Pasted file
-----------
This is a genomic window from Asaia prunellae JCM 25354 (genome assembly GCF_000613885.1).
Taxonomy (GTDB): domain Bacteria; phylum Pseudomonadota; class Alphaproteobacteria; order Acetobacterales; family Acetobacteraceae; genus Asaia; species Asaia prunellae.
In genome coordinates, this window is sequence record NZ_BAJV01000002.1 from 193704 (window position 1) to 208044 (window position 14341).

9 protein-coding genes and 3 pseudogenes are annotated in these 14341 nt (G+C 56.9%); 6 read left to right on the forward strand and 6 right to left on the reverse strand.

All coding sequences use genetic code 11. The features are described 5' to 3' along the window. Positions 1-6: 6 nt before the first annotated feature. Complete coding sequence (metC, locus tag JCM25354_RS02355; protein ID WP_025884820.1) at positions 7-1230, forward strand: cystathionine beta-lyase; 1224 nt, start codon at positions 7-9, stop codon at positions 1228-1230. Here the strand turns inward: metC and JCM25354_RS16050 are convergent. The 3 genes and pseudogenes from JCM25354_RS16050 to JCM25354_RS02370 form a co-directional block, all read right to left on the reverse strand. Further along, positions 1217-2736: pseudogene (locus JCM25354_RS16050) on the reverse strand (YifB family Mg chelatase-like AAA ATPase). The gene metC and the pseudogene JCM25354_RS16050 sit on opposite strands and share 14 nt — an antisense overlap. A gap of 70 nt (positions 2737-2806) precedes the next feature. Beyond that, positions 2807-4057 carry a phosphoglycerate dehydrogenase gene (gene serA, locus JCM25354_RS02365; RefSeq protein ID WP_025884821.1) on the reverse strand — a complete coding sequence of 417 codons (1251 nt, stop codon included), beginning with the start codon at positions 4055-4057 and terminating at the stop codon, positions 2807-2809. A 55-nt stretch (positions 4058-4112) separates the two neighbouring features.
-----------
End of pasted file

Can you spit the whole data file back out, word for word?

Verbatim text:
This is a genomic window from Asaia prunellae JCM 25354 (genome assembly GCF_000613885.1).
Taxonomy (GTDB): domain Bacteria; phylum Pseudomonadota; class Alphaproteobacteria; order Acetobacterales; family Acetobacteraceae; genus Asaia; species Asaia prunellae.
In genome coordinates, this window is sequence record NZ_BAJV01000002.1 from 193704 (window position 1) to 208044 (window position 14341).

9 protein-coding genes and 3 pseudogenes are annotated in these 14341 nt (G+C 56.9%); 6 read left to right on the forward strand and 6 right to left on the reverse strand.

All coding sequences use genetic code 11. The features are described 5' to 3' along the window. Positions 1-6: 6 nt before the first annotated feature. Complete coding sequence (metC, locus tag JCM25354_RS02355; protein ID WP_025884820.1) at positions 7-1230, forward strand: cystathionine beta-lyase; 1224 nt, start codon at positions 7-9, stop codon at positions 1228-1230. Here the strand turns inward: metC and JCM25354_RS16050 are convergent. The 3 genes and pseudogenes from JCM25354_RS16050 to JCM25354_RS02370 form a co-directional block, all read right to left on the reverse strand. Further along, positions 1217-2736: pseudogene (locus JCM25354_RS16050) on the reverse strand (YifB family Mg chelatase-like AAA ATPase). The gene metC and the pseudogene JCM25354_RS16050 sit on opposite strands and share 14 nt — an antisense overlap. A gap of 70 nt (positions 2737-2806) precedes the next feature. Beyond that, positions 2807-4057 carry a phosphoglycerate dehydrogenase gene (gene serA, locus JCM25354_RS02365; RefSeq protein ID WP_025884821.1) on the reverse strand — a complete coding sequence of 417 codons (1251 nt, stop codon included), beginning with the start codon at positions 4055-4057 and terminating at the stop codon, positions 2807-2809. A 55-nt stretch (positions 4058-4112) separates the two neighbouring features.